More than 100 war veterans are en route to Nipawin Thursday evening to take part in the first ever Wounded Warrior weekend.  The event is meant to help veterans and their families cope with the traumatic effects of war.

They've been on the front lines of some of the fiercest and bloodiest battles of the 21'st century, and have returned home with both physical and mental wounds.

Glen Coyle, a veteran of the Afghanistan war, says his tour was hard. “It was a six month tour, during 06-07. Operation Medusa. It was a tough tour and a lot of our guys weren't the same coming home.”

Posttraumatic Stress Disorder, or PTSD, is a severe anxiety disorder that can develop after exposure to any event that results in psychological trauma. The disorder has long been misunderstood, and misdiagnosed.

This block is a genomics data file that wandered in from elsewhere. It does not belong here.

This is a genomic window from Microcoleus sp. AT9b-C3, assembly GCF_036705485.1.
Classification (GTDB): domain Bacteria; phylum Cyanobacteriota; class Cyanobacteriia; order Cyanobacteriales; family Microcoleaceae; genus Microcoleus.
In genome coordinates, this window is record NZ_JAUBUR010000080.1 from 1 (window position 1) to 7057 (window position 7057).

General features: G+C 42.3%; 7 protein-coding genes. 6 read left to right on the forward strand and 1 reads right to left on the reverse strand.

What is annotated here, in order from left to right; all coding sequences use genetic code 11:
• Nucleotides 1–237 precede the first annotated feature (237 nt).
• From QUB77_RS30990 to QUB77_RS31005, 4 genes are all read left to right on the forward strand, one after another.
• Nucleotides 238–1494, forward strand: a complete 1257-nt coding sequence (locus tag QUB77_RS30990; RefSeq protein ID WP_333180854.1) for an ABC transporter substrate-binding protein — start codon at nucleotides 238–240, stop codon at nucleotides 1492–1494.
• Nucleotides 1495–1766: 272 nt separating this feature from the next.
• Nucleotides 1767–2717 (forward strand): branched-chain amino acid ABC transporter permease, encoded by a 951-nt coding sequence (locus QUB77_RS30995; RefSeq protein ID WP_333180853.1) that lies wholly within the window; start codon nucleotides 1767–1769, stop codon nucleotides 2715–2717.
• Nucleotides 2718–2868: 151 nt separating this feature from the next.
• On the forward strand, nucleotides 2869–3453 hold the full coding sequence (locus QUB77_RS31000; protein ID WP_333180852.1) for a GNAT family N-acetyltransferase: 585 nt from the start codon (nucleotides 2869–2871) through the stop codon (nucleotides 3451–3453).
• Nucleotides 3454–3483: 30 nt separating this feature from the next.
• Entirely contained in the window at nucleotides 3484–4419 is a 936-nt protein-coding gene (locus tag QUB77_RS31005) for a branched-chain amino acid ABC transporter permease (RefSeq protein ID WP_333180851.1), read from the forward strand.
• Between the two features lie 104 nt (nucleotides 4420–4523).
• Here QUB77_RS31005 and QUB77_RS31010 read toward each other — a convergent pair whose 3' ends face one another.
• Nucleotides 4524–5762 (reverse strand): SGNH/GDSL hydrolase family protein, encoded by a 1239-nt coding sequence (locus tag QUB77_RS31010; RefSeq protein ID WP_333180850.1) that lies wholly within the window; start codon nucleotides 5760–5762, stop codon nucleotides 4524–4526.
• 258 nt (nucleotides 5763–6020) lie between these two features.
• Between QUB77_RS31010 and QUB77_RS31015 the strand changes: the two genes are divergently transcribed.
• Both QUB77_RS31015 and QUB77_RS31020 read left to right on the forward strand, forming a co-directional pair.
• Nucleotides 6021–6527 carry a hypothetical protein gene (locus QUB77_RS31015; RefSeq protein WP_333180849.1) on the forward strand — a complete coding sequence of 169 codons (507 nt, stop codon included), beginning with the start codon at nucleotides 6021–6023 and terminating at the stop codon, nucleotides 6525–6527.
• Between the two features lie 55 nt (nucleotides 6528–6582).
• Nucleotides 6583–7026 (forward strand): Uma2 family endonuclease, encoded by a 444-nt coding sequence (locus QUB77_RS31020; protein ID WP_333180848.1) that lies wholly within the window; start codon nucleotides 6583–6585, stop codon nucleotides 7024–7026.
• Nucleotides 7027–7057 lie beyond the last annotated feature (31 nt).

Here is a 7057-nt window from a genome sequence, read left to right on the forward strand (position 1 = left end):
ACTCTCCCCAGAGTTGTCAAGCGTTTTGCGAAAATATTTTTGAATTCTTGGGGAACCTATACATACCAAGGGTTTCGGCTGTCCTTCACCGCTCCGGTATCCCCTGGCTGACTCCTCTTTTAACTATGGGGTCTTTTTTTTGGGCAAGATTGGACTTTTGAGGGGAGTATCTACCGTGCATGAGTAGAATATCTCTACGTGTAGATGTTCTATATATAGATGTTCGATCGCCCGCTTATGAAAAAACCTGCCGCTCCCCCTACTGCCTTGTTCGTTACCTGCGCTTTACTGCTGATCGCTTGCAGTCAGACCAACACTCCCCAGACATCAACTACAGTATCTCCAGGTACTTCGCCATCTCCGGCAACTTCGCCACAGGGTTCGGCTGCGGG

That’s why this weekend’s events are designed to help these soldiers. Wayne Johnston, with Wounded Warriors Canada, says the goal of the weekend is to help these men and women share their experiences.  

“We are bringing together 128 wounded warriors, 20 from the states and the rest from Canada, with a focus on mental health.”

The American soldiers come primarily from the battlefields of Iraq and Afghanistan.

Some of the Canadian veterans date back to the 1990's, and the peacekeeping duties in the war ravaged areas of Bosnia and Kosovo.

About 100 people turned up at the airport to greet the veterans before they leave for a weekend of camaraderie and healing.